Families feel ignored and frustrated with “disjointed” care services
Sheffield families say one of the biggest problems with social care is a lack of communication between services and a “disjointed” system.
Relatives want services to be joined up more efficiently so they don’t have to repeat information to different people, says a report by Healthwatch Sheffield.
The independent body produced a wide-ranging report into home care and found families feel ignored and frustrated.
One person said: “When I tried to phone, they always say the person I want to speak to is unavailable. There is no response to emails. Even if you go to the top no-one responds.”
Another person said: “Carers don’t always listen to family carers even though they know the needs of the person being cared for.”
Healthwatch said: “We decided to shine a light on communication because it was a consistent feature of negative experiences of home care and mattered to people in a variety of ways.
“In a discussion at a focus group, the vast majority of family carers agreed that the biggest issue with social care was communication between services.
“People said the system was very disjointed, especially between health and social care. They called for the system to be joined up more efficiently so they didn’t have to repeat information to different services.
“This echoes what the Care Quality Commission found when it reviewed the health and social care system in Sheffield, in that people reported ‘a fragmented approach to service provision’ which meant they had to tell their story multiple times.”
Some families also felt excluded when it came to making decisions about their relative’s care.
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The report added: “Some families felt they should have been more involved in decisions about their relative’s care which also affected them.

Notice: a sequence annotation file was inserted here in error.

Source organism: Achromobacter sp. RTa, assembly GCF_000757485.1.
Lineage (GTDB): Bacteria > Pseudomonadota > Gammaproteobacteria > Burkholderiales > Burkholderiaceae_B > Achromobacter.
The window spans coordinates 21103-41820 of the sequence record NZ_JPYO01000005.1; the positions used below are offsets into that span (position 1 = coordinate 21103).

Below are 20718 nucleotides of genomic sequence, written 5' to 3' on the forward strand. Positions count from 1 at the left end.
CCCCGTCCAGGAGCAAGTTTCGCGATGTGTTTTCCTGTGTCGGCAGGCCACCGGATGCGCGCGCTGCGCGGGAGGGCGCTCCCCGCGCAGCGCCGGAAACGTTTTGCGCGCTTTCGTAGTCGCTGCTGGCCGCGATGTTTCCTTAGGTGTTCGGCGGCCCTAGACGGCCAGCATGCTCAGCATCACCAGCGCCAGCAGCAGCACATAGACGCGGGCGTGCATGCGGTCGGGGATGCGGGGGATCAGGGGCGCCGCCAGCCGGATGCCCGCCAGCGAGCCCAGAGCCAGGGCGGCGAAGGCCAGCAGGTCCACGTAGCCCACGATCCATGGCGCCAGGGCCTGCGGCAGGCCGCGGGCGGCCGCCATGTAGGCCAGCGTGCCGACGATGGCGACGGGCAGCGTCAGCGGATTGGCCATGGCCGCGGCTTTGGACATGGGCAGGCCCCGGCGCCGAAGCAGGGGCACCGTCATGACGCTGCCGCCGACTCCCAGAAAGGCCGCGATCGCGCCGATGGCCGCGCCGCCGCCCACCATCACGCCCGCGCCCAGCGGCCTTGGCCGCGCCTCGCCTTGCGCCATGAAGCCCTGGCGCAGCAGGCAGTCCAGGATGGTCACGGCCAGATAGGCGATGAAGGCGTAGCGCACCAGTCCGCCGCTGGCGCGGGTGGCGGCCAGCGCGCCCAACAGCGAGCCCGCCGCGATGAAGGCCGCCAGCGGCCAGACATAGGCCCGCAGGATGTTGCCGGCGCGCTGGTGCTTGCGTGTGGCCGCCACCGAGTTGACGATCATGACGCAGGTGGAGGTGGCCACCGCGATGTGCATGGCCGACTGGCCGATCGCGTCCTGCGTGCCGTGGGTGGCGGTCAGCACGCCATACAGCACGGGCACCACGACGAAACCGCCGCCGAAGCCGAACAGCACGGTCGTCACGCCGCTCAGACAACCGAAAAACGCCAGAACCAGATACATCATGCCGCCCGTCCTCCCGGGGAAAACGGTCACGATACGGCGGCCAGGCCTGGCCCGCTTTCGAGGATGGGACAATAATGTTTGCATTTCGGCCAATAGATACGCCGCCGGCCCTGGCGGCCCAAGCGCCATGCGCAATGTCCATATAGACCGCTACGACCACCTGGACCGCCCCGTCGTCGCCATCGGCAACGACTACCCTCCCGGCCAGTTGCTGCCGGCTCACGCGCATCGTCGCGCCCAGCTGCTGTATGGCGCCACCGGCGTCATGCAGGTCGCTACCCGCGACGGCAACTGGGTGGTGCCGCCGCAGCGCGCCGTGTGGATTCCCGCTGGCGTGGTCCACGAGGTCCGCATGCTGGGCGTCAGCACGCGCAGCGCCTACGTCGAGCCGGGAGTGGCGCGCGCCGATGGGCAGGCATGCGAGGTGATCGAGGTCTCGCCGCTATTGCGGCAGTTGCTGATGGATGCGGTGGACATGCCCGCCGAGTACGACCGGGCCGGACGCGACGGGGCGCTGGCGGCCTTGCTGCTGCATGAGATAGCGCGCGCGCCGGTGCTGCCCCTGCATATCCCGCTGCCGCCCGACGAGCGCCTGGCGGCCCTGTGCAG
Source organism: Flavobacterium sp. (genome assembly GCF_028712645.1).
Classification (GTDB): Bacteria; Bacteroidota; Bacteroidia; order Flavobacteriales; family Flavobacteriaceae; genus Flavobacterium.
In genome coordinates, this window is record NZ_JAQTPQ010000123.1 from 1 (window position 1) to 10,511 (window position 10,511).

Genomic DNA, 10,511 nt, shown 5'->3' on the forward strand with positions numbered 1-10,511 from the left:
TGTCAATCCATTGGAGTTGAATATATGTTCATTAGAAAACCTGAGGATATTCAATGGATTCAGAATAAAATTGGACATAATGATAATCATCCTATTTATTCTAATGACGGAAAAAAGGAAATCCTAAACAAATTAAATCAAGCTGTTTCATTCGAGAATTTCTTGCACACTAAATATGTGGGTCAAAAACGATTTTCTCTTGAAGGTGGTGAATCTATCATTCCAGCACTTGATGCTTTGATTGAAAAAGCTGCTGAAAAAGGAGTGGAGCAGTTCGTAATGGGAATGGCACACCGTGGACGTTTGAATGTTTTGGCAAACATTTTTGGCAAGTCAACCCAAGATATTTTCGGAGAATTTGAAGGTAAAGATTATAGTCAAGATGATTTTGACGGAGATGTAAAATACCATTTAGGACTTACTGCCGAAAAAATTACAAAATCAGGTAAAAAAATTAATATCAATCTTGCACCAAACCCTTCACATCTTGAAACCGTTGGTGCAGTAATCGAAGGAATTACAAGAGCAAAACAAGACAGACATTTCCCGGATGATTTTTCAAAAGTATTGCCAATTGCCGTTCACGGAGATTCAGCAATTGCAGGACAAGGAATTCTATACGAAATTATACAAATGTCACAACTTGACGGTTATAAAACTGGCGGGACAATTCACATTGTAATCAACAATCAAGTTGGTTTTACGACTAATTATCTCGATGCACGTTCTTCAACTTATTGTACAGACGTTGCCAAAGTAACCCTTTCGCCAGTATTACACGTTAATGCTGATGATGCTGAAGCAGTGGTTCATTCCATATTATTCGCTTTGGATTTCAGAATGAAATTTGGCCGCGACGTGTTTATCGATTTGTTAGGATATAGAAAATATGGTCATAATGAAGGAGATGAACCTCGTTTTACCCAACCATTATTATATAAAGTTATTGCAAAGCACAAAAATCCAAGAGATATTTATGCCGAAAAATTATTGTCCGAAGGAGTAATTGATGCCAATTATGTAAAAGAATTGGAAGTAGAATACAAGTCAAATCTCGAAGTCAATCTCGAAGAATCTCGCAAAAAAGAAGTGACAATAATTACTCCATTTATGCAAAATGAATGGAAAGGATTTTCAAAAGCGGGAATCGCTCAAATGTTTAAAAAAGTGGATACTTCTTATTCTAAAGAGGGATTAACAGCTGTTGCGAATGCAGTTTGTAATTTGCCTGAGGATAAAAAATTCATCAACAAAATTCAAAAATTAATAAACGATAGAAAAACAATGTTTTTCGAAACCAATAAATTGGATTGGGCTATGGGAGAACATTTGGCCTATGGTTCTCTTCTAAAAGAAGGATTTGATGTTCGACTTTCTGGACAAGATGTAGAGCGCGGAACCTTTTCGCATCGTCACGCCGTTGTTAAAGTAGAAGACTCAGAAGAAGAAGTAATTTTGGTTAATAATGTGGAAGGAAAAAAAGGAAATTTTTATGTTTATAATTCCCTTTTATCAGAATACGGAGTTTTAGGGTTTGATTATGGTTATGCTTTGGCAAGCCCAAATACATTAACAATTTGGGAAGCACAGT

“For example, a family told us they had been asked to look after their relative in their home without being consulted and another person was advised to take early retirement to care for their parents.
“During a focus group we learned that families didn’t feel they had the chance to have any input during the process of applying for Personal Independence Payments, despite feeling they had more knowledge of their relative’s needs than the decision-making panel.”
Healthwatch also found having no or little contact with home care companies other than through care workers could be “problematic”.
“People may need to discuss an aspect of organising care that care workers don’t deal with, or they might want to report an issue with the conduct of a care worker.
“Furthermore, some family carers reported that home care providers and care workers were not proactive in asking for and using their knowledge of their relative’s needs.
“This mirrors findings at a national level – the CQC identified a lack of involvement of family or carers as a key concern in relation to the care and welfare of people using home care in their report published in 2013.”
Healthwatch wants to see improvements so it’s easier to make a complaint. It says home care companies should have a named person dealing with complaints and target response times. Relatives could also be asked about complaints satisfaction through surveys.
Sheffield Council should work with families to improve the process of making a complaint. And home care companies should consider holding regular drop-in days where people can give feedback in person.